The weird stellar corpses that are neutron stars are commonly only about 20 kilometers in diameter. However, they weigh-in at about 1.4 times that of our Sun. Indeed, one teaspoon full of neutron star material can weigh as much as a herd of buffalo. These hot, dense, and relatively small spheres have magnetic fields that are about 1,000,000 times more intense than the most powerful magnetic fields on Earth.
The collapsing iron core belonging to a doomed massive star–that is just about ready to go supernova–triggers a chaotic, violent, brilliant event. An iron core marks a massive star’s grand finale in the universal drama. This is because iron cannot serve as fuel in the process of nuclear fusion–and nuclear fusion is what has kept the erstwhile main-sequence star fluffy against the terrible squeeze of its own gravity.
Spiral galaxies like our large Milky Way, and the nearby Andromeda, are majestic, starlit pinwheels twirling elegantly in Space. Both our Milky Way and Andromeda are the two largest inhabitants of the Local Group of galaxies, which also hosts about 40 smaller galactic constituents. The Local Group is a few million light-years across. However, this is actually a small region when compared to immense galaxy clusters. Enormous galactic clusters can host literally hundreds of resident galaxies. Our own Local Group is situated near the outer limits of the Virgo Galaxy Cluster whose core is about 50 million light-years from us. The numerous groups of galaxies and galaxy clusters are themselves smaller denizens of the unimaginably immense web-like, heavy filaments, and slender broad expanses, that compose the Cosmic Web. For example, the so-called Great Wall is a sheet-like collection of galaxies situated approximately 200 million light-years away from us, and a similar enormous structure is named the Great Attractor. The Great Attractor is exerting a powerful gravitational pull on the entire Virgo Cluster of galaxies. We are, of course, carried away with the rest of the galactic inhabitants of the Local Group at the breathtaking speed of several hundred kilometers per second.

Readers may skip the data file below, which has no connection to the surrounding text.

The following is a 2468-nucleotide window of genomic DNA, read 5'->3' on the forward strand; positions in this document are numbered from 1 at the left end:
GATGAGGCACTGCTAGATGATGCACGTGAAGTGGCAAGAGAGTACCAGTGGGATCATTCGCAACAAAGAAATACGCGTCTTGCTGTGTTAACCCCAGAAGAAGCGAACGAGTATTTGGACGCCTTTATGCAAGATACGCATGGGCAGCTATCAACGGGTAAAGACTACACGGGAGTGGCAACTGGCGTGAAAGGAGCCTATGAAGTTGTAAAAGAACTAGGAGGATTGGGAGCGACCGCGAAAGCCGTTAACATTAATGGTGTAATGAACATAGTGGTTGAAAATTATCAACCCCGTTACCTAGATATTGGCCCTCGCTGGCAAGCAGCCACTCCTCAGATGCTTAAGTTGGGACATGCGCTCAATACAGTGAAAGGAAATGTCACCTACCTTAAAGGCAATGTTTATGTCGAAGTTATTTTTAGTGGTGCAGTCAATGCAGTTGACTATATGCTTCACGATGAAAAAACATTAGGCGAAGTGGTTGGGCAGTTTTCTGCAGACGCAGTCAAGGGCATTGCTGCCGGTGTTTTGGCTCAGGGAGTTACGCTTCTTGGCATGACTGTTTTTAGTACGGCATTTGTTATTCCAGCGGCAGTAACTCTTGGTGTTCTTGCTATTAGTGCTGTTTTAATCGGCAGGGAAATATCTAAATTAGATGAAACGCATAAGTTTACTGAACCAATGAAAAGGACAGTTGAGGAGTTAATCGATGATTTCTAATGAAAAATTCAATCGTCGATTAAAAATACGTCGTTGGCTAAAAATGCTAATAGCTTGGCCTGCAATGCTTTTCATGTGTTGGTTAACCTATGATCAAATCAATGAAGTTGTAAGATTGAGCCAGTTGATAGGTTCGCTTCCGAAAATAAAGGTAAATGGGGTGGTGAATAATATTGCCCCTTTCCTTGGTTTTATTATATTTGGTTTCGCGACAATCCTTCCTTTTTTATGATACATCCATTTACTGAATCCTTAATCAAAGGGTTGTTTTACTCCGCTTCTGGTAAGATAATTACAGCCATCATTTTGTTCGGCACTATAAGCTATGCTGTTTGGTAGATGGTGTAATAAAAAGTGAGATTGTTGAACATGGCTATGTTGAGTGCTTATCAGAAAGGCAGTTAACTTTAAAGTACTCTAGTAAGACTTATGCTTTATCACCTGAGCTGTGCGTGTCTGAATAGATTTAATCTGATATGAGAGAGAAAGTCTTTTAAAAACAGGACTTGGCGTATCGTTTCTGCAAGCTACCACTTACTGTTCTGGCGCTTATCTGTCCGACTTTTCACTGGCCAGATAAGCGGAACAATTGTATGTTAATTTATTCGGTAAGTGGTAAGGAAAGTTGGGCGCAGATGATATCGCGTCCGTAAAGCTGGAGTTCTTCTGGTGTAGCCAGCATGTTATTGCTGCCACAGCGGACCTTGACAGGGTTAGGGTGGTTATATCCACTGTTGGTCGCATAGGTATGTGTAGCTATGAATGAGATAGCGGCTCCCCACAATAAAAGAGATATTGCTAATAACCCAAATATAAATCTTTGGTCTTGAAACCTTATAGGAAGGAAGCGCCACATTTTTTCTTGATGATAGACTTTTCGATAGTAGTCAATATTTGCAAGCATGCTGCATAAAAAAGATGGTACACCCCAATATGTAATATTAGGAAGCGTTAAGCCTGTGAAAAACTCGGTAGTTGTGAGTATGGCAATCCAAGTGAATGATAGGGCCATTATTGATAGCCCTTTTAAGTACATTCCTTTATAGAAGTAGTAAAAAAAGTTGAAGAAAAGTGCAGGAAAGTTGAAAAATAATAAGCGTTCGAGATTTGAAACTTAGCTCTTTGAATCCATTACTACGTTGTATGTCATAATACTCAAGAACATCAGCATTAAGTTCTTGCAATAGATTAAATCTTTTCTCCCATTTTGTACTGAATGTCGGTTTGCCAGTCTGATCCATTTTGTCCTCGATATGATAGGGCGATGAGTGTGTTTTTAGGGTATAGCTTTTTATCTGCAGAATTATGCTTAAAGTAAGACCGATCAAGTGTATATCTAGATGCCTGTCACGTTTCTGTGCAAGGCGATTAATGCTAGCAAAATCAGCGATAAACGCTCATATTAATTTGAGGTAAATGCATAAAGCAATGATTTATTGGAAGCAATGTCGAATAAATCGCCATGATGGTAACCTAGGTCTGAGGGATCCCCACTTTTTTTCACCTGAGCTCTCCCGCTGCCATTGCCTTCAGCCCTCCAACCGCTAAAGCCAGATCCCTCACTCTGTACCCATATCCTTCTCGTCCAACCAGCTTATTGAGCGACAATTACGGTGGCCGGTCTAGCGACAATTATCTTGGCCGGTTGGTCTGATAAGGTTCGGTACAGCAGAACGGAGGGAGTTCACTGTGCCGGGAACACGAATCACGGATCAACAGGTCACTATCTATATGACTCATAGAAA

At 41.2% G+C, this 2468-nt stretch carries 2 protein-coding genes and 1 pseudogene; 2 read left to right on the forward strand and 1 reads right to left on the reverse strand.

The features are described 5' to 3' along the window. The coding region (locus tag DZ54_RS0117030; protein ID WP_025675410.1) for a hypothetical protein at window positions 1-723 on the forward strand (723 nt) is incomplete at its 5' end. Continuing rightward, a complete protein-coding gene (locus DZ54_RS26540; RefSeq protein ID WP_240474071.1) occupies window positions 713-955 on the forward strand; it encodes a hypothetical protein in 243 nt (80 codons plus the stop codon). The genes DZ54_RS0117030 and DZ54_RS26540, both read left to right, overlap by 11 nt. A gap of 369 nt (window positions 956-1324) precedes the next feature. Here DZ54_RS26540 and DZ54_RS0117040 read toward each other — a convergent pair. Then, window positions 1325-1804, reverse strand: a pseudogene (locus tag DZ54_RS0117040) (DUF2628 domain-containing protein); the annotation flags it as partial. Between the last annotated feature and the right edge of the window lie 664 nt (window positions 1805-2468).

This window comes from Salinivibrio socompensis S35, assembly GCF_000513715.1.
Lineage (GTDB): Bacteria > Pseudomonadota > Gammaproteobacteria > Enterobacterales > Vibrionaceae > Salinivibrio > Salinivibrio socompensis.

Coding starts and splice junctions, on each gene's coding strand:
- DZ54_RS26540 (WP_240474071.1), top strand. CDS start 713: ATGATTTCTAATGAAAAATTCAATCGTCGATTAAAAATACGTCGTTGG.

Right now, Andromeda is a safe 2 million light-years away from our Galaxy–but this will change. Unfortunately, gravity’s powerful grip is pulling Andromeda towards our Milky Way at about 100 kilometers per second–and the two large spirals are headed for a violent smash-up. The good news is that this fatal collision will not happen for about 4 billion years–but when it does, both our Milky Way and Andromeda will experience a sea-change, merging together to create an elliptical (football-shaped) single galaxy–replacing the duo of former elegant and lovely spirals. The new elliptical galaxy will be twice the size of the two spirals that went into its construction. The new galaxy, that will form from the wreckage, has been given the playful name of the Milkomeda Galaxy by astronomers–in honor of the duo of former spirals that will merge together to create it.
Solving The Andromeda Galaxy’s Bright Mystery
The new study uses numerous different observations of the mysterious, bright, and bewildering object dancing in Andromeda. The observations of this intriguing object were derived from various spacecraft. In 2013, NASA’s Swift satellite reported it as a high-energy source, but its classification was unknown. This is because there are numerous objects emitting low energy X-rays in that particular region.